In the latest issue:

Democracy? No thanks

Eric Foner

The Bournemouth Set

Andrew O’Hagan

Short Cuts: How to Block Spike

Rupert Beale

Poem: ‘Lark’

Anne Carson

Mussolini’s Unrealism

Edward Luttwak

Characteristically Spenderish

Seamus Perry

Waiting for Valéry

Michael Wood

Bilingualism

Michael Hofmann

The Case for a Supreme Court

Stephen Sedley

A Great Wall to Batter Down

Adom Getachew

At Las Pozas: Edward James’s Sculpture Garden

Mike Jay

He’s Humbert, I’m Dolores

Emily Witt

Archigram’s Ghost

Jonathan Meades

‘Love at Last Sight’

Chloë Daniel

Instapoetry

Clare Bucknell

Scotland’s Dreaming

Rory Scothorne

Diary: In Guy Vaes’s Footsteps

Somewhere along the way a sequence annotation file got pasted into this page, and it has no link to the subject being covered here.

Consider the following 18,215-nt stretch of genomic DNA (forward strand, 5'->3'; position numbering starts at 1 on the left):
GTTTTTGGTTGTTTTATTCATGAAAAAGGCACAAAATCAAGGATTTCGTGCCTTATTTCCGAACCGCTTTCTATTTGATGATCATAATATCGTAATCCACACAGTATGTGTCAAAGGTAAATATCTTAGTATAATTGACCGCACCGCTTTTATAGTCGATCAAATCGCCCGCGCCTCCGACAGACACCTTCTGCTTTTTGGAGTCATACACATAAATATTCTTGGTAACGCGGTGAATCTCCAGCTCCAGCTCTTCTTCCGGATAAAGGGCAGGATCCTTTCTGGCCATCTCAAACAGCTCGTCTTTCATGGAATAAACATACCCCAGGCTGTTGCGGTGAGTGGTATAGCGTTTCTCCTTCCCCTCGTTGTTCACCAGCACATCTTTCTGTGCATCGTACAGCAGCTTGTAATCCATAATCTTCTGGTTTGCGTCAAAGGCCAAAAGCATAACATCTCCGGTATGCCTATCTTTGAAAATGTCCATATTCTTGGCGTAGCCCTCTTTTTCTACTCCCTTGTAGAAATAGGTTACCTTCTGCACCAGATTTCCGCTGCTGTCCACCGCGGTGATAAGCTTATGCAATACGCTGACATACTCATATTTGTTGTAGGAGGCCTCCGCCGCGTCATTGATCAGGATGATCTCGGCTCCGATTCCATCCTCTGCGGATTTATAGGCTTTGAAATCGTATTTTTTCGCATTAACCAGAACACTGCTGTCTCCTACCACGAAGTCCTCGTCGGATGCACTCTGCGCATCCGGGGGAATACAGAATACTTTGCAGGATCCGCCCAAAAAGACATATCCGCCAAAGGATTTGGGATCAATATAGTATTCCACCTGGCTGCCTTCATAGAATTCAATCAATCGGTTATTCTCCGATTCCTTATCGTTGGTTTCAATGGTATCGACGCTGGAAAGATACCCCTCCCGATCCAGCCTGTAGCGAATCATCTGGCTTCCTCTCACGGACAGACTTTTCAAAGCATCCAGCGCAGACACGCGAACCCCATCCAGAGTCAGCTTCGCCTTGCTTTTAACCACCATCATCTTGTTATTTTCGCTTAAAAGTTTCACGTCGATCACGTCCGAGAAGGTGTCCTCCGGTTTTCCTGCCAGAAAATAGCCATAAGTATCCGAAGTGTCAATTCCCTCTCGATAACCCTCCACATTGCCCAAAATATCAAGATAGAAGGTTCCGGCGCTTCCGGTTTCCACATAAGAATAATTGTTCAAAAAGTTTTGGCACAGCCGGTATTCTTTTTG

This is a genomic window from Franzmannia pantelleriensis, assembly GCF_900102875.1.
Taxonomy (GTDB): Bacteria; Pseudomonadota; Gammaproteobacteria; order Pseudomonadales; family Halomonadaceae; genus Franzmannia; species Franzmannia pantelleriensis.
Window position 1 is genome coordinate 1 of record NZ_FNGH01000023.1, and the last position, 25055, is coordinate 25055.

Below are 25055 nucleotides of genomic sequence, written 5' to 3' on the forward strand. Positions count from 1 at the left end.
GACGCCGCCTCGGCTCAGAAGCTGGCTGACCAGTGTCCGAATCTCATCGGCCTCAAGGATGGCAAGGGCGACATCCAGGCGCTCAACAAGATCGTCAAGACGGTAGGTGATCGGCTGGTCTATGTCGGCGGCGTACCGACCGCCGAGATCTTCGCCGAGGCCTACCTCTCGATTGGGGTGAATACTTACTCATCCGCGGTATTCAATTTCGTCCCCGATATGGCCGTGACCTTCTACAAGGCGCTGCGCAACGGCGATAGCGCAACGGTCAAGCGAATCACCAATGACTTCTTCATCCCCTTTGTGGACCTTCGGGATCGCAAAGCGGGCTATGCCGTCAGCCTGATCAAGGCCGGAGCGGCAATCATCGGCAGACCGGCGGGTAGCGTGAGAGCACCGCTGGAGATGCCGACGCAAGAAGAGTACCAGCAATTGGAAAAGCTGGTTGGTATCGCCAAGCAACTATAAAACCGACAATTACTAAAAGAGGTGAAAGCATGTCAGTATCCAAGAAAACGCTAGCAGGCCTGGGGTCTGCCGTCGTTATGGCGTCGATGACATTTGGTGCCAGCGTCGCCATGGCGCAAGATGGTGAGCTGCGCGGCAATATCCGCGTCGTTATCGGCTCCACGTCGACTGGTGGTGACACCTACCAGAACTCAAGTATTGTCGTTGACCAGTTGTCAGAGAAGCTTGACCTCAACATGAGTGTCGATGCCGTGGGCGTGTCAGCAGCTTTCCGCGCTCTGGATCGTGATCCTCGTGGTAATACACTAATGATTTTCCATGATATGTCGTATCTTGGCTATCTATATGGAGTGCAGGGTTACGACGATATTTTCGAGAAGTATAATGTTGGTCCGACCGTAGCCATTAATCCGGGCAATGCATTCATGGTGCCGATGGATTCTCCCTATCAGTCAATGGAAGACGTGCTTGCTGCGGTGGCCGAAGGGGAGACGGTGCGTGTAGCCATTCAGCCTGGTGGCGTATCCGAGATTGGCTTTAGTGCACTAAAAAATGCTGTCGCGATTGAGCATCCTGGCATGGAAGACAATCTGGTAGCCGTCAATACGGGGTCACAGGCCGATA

Iain Sinclair

Close
Close

Wormwood

A flight of loose stairs off the street into a high succession
of empty rooms, prolapsed chairs and a memory of women
perfumed with hand-oil and artemisia absinthium:
wormwood to me, and to the sappy Russian sailors, chernobyl.
The scooped-back ballroom gown shows the tell-tale bra-strap:
red, tired, losing its elasticity.
‘Leave it,’ my maths master used to say at a dropped pencil,
‘it can’t fall any further.’ Well, I couldn’t, and neither could she.

Asparagus

Pushing up, hard and fibrous
from the ground, it is said to be
grown for the mouth:
steamed till supple
so the stem is still firm
but with a slight give to gravity.

Each glistening wand has spurs
that swell in bedded layers
to the dark tip – slubbed and imbricate,
tight-set and overlapping round the bud.
In a slather and slide, butter
floods at the bulb-head.

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